How Husserl's and Searle's contextual model reformulates the discussion about the conceptual content of perception
I argue that Husserl's notion of horizon and Searle's notion of background offer a contextual model of perception that significantly reformulates the debate about the conceptual vs. nonconceptual content of perception. I illustrate the model by using a test case: the perception of an ancient Roman milestone—an example given by Husserl—which both Husserl and Searle consider to be a direct and immediate perception without inferences involved. I further differentiate Husserl's and Searle's views, arguing that Husserl's model has the advantage of accounting for the diachronic aspect of perception.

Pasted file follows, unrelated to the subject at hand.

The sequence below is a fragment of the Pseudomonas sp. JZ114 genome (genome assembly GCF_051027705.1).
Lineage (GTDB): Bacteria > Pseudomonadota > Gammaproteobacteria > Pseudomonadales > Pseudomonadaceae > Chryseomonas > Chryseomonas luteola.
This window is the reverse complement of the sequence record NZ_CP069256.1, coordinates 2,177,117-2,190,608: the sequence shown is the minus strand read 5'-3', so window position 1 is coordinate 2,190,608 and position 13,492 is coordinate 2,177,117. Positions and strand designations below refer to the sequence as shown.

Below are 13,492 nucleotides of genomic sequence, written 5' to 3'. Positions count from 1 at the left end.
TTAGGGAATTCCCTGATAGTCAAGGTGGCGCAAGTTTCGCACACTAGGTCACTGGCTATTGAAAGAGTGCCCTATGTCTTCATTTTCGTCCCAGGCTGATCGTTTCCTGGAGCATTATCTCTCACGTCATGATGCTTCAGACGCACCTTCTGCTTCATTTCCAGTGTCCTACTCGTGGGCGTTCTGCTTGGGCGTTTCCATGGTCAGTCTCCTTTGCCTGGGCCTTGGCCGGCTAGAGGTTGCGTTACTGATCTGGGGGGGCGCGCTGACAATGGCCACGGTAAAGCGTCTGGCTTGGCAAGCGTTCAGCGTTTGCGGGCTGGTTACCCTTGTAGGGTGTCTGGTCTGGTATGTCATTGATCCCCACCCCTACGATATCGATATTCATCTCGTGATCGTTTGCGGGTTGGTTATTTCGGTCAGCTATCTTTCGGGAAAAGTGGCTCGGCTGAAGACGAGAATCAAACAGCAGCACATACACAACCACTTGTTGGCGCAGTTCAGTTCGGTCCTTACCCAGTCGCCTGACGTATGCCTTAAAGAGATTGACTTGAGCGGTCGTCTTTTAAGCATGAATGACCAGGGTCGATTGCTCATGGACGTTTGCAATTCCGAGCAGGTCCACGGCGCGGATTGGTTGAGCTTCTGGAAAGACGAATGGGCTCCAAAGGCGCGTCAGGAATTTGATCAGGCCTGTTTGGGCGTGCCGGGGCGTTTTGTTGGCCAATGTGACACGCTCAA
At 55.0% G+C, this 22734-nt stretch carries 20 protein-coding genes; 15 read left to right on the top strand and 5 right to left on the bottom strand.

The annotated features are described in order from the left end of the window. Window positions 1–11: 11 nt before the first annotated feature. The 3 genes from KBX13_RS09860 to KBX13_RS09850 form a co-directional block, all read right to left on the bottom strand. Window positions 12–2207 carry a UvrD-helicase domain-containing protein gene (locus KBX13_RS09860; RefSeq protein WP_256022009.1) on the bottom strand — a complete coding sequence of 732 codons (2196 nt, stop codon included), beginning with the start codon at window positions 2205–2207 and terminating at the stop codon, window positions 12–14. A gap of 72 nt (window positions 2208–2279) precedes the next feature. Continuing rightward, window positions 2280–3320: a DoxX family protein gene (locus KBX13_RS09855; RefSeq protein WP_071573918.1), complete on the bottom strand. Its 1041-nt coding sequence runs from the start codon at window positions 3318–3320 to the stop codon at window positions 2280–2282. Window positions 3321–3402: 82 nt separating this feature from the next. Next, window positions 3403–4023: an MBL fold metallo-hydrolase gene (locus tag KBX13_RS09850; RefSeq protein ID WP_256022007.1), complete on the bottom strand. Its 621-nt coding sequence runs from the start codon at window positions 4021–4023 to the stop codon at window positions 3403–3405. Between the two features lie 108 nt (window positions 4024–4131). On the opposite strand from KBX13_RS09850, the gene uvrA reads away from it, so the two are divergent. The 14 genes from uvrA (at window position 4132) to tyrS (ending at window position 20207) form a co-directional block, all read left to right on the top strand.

Vandevelde, P. (2017)., How Husserl's and Searle's contextual model reformulates the discussion about the conceptual content of perception, in R. Walton, S. Taguchi & R. Rubio (eds.), Perception, affectivity, and volition in Husserl's phenomenology, Dordrecht, Springer, pp. 57-76.
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